Big kudos to Segal who handles his difficult role in expert fashion, and also to Fonda who makes a perfect bickering soul mate and for being maybe the first woman to take a discreet leak on screen. McMahon too shines as the slick company president who smiles even while stabbing a guy's back. As an actor, he certainly proves he's more than Johnny's affable TV sidekick.
Anyway, in my little book, the 90-minutes succeeds on a number of levels, making it both really watchable and still relevant.
Watching Fun With Dick And Jane put me in mind oddly enough of dealing with World Trade Center families at Crime Victims Board who were a lot like Segal and Fonda. Working in the Towers for various wealthy companies when the male breadwinner was taken away, these families in most serious way were in the same kind of trouble this family was. That lifestyle can be expensive. John Dehner who was Fonda's father may be a self righteous creep, but there is a grain of truth in what he preaches at them about spending on luxury items.
McMahon who America knew for decades as the announcer and boon companion of Johnny Carson on the Tonight Show turns in a really good performance. He's a guy you learn to hate more and more as the film progresses. There's a great cameo part from Dick Gautier as a crooked televangelist Fonda and Segal rob. That should almost be legal.
With all the humor Fun With Dick And Jane is an interesting social critique and commentary on American values. It even got a remake in this new century. I'll have to check it out to see if it is as good as this one.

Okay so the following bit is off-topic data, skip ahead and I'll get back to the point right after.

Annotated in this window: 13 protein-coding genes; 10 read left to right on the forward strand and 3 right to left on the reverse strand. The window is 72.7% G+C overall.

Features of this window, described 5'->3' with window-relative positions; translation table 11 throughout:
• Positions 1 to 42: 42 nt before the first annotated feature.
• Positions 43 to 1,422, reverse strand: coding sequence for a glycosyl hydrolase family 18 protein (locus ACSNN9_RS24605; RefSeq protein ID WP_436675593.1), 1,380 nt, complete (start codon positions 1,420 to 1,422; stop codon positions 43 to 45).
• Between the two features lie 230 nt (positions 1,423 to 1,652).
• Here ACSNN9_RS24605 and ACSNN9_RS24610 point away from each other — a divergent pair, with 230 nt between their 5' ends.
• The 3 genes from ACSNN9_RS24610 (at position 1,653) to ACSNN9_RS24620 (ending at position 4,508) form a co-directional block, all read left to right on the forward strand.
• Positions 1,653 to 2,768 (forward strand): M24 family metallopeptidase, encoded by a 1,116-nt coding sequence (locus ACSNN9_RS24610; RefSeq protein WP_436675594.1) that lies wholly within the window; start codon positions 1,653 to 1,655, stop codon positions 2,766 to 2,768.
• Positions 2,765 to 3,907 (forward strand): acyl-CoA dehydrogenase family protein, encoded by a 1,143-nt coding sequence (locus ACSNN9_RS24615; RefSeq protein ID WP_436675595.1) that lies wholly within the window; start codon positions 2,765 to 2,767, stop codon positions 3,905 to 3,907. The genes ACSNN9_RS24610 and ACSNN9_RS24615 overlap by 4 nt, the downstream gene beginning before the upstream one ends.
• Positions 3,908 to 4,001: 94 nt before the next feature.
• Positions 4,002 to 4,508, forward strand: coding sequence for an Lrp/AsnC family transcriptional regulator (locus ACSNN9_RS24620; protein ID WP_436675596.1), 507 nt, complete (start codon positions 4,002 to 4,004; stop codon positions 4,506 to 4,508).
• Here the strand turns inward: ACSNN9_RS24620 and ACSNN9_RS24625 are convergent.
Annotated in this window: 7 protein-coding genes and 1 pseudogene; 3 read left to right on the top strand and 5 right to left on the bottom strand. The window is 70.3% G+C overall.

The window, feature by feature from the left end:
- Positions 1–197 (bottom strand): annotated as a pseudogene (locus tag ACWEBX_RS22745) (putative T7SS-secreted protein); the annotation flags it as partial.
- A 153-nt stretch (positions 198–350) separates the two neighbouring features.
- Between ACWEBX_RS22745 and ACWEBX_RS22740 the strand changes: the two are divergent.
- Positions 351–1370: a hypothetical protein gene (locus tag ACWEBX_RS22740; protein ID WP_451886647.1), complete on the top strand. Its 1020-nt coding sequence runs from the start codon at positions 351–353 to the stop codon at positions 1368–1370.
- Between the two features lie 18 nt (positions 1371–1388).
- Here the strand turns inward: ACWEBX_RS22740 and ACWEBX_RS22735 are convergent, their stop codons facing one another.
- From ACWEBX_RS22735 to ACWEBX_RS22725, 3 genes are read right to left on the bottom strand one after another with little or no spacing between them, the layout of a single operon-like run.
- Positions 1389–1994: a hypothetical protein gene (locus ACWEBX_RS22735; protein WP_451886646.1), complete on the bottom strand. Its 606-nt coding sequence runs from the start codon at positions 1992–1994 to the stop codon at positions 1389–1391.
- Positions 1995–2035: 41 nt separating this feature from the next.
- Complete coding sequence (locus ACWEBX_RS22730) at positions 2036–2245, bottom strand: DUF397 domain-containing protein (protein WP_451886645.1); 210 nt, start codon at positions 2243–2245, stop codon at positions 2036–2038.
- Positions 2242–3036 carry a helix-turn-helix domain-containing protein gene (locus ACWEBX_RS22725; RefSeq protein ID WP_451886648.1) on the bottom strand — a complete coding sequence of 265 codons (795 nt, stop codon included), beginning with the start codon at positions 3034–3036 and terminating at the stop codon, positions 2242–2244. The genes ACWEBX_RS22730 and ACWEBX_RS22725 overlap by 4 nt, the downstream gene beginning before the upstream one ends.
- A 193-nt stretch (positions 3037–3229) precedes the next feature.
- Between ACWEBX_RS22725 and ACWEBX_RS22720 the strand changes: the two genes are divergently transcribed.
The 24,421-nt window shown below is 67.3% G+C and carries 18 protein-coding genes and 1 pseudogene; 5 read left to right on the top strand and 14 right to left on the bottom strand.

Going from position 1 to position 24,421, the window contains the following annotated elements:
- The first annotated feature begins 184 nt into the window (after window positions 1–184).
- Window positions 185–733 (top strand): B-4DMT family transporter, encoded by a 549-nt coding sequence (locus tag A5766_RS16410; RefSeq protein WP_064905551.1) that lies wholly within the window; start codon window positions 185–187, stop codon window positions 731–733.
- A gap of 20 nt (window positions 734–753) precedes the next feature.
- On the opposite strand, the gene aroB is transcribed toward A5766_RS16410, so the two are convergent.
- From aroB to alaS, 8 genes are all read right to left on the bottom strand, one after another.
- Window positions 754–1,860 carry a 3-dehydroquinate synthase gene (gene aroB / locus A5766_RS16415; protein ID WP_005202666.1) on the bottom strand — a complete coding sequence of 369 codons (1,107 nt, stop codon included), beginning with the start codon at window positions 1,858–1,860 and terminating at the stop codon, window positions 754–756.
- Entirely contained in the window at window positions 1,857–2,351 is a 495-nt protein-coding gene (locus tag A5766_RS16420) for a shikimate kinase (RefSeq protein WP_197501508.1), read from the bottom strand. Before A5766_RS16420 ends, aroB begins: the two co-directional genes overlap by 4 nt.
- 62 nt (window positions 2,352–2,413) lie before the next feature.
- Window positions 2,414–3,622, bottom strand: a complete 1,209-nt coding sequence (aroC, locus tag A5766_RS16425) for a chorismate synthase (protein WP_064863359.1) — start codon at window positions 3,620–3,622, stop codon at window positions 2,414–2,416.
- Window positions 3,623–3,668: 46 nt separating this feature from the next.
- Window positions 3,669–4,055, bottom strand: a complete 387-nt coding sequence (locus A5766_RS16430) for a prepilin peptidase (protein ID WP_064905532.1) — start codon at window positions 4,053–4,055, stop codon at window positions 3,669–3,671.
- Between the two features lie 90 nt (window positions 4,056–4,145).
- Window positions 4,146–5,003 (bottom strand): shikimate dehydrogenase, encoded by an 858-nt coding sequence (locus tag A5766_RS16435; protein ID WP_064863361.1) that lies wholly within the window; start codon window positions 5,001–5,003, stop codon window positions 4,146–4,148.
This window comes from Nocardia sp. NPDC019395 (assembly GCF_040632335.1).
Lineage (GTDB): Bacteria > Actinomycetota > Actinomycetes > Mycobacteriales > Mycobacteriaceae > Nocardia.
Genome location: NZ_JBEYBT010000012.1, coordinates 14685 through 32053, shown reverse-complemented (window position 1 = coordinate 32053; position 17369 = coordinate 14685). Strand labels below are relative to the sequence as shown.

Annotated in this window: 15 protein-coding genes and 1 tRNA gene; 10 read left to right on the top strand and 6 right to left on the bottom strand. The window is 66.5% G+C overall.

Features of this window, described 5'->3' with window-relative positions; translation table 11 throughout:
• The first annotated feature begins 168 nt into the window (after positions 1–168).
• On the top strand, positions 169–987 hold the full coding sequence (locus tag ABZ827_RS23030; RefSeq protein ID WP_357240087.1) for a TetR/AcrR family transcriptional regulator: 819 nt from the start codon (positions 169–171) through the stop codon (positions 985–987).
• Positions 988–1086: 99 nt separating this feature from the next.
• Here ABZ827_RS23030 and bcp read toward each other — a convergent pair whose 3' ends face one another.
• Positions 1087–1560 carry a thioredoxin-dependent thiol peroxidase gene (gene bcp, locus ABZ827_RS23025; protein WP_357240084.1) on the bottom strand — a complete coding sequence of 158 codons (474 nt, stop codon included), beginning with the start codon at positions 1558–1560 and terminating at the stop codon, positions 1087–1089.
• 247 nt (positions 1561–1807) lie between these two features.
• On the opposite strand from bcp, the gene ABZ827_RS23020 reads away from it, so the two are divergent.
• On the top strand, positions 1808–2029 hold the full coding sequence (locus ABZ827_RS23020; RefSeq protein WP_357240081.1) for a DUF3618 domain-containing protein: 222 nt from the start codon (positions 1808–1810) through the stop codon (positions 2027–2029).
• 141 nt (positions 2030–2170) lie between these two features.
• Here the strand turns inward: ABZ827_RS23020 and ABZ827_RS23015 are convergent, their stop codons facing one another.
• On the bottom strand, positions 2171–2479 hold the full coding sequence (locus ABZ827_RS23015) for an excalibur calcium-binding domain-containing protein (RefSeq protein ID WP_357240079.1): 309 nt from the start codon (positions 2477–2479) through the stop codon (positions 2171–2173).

Something I'd like to point out that really has nothing to do with the movie itself, but I've noticed this in other pictures as well. I generally turn on captioning when watching films so I don't miss any nuance in the dialog, and fairly consistently I find that any words that might be considered controversial are 'X'ed out. So for this picture, any time someone uses Dick Harper's (Segal) first name, it appears in captioning as 'XXXX'. You can do the translation, but the only thing that it does is draw more attention to the more prurient use of the word. I have to laugh every time it happens.
I guess you can have some fun with this one in a Seventies nostalgic kind of way, but for me it wasn't very memorable at all. I actually know a married couple whose names are Dick and Jane who are friends of mine, and managed to reference the film the last time we got together. It was for a Happy Together concert tour we went to featuring a bunch of bands from the Sixties and Seventies, so at least we kept it in the same era as the picture.
In the 1970s he became a master of light comedy and this is a good example as he teams up with Jane Fonda. They are Dick And Jane the aspiring middle classes of 1970s suburban America whose world comes crashing down.
Dick is a successful Aerospace Executive whose company was responsible for sending the man to the moon but gets fired as the firm downsizes. The couple who have a large house, a son, maid unfinished pool and garden eventually realise that they have been living beyond their means and life in the breadline is no fun. Dick is unable to get another job and when Jane succeeds with employment it ends in disaster.
The couple turn to theft rather ineptly at first to make ends meet. They then decide to rob Dick's former boss who has stashed some slush money in his safe.
This is an immoral light hearted film with a subtext of life in breadline America which did get worse from the late 1970s onwards.
Its a fun, zippy film which is a lot better than the Jim Carrey remake but has dated with its racial attitudes. Of course its likely that it was the Hispanics and Blacks that were more likely to be in the underclass in that period. Then again even today. Ironically Segal would go on to make Carbon Copy a few years later which would examine prejudice as he discovers he has a grown up black son played by Denzel Washington (his film debut.)
George Segal and Jane Fonda bounce off well with each other, there is a nice cameo from John Dehner who plays Jane's father who turns down her plea for financial help.